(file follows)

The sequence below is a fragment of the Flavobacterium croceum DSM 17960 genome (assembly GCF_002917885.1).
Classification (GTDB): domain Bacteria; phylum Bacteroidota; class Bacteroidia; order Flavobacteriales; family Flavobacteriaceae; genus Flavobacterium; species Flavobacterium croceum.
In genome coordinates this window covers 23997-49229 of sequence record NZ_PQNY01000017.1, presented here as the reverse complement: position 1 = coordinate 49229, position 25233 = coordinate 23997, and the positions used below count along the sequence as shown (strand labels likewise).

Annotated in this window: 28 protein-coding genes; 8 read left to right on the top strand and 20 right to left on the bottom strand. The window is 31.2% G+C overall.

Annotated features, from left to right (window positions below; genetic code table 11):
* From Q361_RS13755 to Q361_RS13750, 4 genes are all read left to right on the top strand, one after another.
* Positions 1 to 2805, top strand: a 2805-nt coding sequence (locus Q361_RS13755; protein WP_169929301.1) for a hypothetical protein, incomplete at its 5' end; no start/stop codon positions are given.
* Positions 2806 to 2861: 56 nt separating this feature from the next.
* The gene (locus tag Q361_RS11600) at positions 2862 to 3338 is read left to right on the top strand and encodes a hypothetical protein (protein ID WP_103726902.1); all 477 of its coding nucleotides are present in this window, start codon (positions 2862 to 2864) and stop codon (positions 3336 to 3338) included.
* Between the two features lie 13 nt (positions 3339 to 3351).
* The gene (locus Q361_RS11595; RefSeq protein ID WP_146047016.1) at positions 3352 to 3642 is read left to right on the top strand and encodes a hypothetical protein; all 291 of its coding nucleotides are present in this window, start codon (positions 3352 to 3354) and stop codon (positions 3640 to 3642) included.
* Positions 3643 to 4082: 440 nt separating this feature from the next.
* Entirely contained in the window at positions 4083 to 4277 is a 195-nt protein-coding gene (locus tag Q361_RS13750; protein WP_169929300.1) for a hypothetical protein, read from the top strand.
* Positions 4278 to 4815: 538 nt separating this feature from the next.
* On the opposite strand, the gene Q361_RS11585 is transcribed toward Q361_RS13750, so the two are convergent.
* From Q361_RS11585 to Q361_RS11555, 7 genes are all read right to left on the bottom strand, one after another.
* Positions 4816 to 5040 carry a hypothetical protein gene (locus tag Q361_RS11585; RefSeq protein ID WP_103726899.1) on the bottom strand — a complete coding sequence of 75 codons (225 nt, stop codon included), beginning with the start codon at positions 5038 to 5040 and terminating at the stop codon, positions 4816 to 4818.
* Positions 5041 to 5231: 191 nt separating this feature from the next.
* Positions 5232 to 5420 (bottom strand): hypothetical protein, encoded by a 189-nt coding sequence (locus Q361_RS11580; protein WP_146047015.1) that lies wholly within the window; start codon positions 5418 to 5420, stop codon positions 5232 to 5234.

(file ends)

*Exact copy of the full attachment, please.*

The sequence below is a fragment of the Flavobacterium croceum DSM 17960 genome (assembly GCF_002917885.1).
Classification (GTDB): domain Bacteria; phylum Bacteroidota; class Bacteroidia; order Flavobacteriales; family Flavobacteriaceae; genus Flavobacterium; species Flavobacterium croceum.
In genome coordinates this window covers 23997-49229 of sequence record NZ_PQNY01000017.1, presented here as the reverse complement: position 1 = coordinate 49229, position 25233 = coordinate 23997, and the positions used below count along the sequence as shown (strand labels likewise).

Annotated in this window: 28 protein-coding genes; 8 read left to right on the top strand and 20 right to left on the bottom strand. The window is 31.2% G+C overall.

Annotated features, from left to right (window positions below; genetic code table 11):
* From Q361_RS13755 to Q361_RS13750, 4 genes are all read left to right on the top strand, one after another.
* Positions 1 to 2805, top strand: a 2805-nt coding sequence (locus Q361_RS13755; protein WP_169929301.1) for a hypothetical protein, incomplete at its 5' end; no start/stop codon positions are given.
* Positions 2806 to 2861: 56 nt separating this feature from the next.
* The gene (locus tag Q361_RS11600) at positions 2862 to 3338 is read left to right on the top strand and encodes a hypothetical protein (protein ID WP_103726902.1); all 477 of its coding nucleotides are present in this window, start codon (positions 2862 to 2864) and stop codon (positions 3336 to 3338) included.
* Between the two features lie 13 nt (positions 3339 to 3351).
* The gene (locus Q361_RS11595; RefSeq protein ID WP_146047016.1) at positions 3352 to 3642 is read left to right on the top strand and encodes a hypothetical protein; all 291 of its coding nucleotides are present in this window, start codon (positions 3352 to 3354) and stop codon (positions 3640 to 3642) included.
* Positions 3643 to 4082: 440 nt separating this feature from the next.
* Entirely contained in the window at positions 4083 to 4277 is a 195-nt protein-coding gene (locus tag Q361_RS13750; protein WP_169929300.1) for a hypothetical protein, read from the top strand.
* Positions 4278 to 4815: 538 nt separating this feature from the next.
* On the opposite strand, the gene Q361_RS11585 is transcribed toward Q361_RS13750, so the two are convergent.
* From Q361_RS11585 to Q361_RS11555, 7 genes are all read right to left on the bottom strand, one after another.
* Positions 4816 to 5040 carry a hypothetical protein gene (locus tag Q361_RS11585; RefSeq protein ID WP_103726899.1) on the bottom strand — a complete coding sequence of 75 codons (225 nt, stop codon included), beginning with the start codon at positions 5038 to 5040 and terminating at the stop codon, positions 4816 to 4818.
* Positions 5041 to 5231: 191 nt separating this feature from the next.
* Positions 5232 to 5420 (bottom strand): hypothetical protein, encoded by a 189-nt coding sequence (locus Q361_RS11580; protein WP_146047015.1) that lies wholly within the window; start codon positions 5418 to 5420, stop codon positions 5232 to 5234.